In a divorce situation, it can be hard to come up with an outcome that pleases anybody. It can be impossible to come up with a solution that pleases everybody. Even when everyone agrees in principle, they may have very different ideas about how to turn this into practice. With so many competing opinions and interests, grandparents may find themselves being shoved to one side.
Grandparent’s Rights During Divorce
Grandparents have no automatic rights in a divorce
Whether or not this is fair depends on how you view it. On the one hand, you could say that any close relatives (by blood or adoption) should have rights over the child. This would give them guaranteed access in the event of a divorce. On the other hand, you could say that the only rights which need to be considered are the rights of the child.
Respecting the rights of a child would generally come under the heading of parental responsibility. If, however, grandparents felt that parents were not acting in a child’s best interests, they might consider taking legal action. At present, grandparents would have to apply for leave (permission) to apply for a Contact Order.
If their application is granted, they will then be able to make their case before a family court. The court’s main consideration will be the welfare of the child (not the grandparent). Realistically, however, it may be difficult, if not impossible, for the courts to separate the welfare of the child from the welfare of the parents, especially the custodial parent.
In other words, if a custodial parent is strongly opposed to the child seeing you then you may struggle to convince the court to grant a Contact Order. What’s more, even if the court does grant the Contact Order, you may find it practically impossible to enforce in reality. A custodial parent may not be able to take children abroad without the other parent’s permission but there’s nothing to stop them from moving within the child’s jurisdiction.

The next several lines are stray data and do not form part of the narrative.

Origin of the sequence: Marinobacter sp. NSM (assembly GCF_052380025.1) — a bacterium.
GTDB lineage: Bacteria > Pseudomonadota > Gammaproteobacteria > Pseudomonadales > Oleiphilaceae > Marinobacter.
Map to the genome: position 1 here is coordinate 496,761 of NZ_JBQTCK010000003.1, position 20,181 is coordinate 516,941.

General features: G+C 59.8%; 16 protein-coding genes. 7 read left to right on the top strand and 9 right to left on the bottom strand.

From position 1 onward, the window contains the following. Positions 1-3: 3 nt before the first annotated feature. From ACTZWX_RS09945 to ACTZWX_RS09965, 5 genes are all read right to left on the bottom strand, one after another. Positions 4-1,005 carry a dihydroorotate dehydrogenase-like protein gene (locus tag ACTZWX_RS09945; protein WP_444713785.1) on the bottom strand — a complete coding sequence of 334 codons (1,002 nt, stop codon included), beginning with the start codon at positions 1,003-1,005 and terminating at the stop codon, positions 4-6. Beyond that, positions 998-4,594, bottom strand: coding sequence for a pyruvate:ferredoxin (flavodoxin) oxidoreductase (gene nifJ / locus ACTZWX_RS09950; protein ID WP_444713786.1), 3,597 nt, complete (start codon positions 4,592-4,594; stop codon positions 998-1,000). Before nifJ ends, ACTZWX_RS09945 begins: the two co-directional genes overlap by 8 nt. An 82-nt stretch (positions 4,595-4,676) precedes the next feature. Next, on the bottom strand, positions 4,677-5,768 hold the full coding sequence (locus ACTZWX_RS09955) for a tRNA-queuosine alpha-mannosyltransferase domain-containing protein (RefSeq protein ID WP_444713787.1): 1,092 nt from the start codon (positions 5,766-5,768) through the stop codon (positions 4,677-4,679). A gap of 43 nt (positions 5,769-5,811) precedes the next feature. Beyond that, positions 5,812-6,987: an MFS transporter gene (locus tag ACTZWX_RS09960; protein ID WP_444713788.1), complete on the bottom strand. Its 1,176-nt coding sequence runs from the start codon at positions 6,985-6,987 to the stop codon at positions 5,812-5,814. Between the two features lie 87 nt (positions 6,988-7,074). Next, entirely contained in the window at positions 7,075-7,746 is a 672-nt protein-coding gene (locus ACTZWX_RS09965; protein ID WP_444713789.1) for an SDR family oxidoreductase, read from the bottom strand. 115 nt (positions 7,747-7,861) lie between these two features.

Alternative dispute resolution (ADR) may be a better option
In theory, there are three main forms of ADR. These are arbitration, mediation, and solicitor negotiation (collaborative law). Arbitration is similar to court proceedings in that both parties agree to be bound by the decision of an independent arbiter. Realistically, this is not going to happen in this kind of situation.
Mediation and solicitor negotiation are both essentially the same idea albeit approached in different ways. In short, with mediation, the parties talk to each other and the mediator facilitates their discussion. With solicitor negotiation, the solicitors act as a bridge between their clients.
One approach can merge into the other. In fact, they could both be used at the same time. Ideally, however, mediation should generally be used as much as possible. At the end of the day, it makes sense for grandparents and parents to be able to talk to one another. Mediation can help lay down a framework in which that can happen.
Sales techniques may help too
Quite bluntly, you are a lot more likely to get meaningful cooperation from someone if you can show that it is in their best interests to cooperate with you. This means that it can be very helpful to be able to provide specific examples of how maintaining contact with you would help the child and, ideally, the parent as well.
For example, do you have the flexibility to provide childcare when they could really use it or at least when it would fit in with their other plans? Would you be able to help with other practicalities such as getting children to or from their activities? In general, the more flexible you can be and the more you can show a willingness to work with the custodial parent, the more likely you are to be able to reach a civil agreement.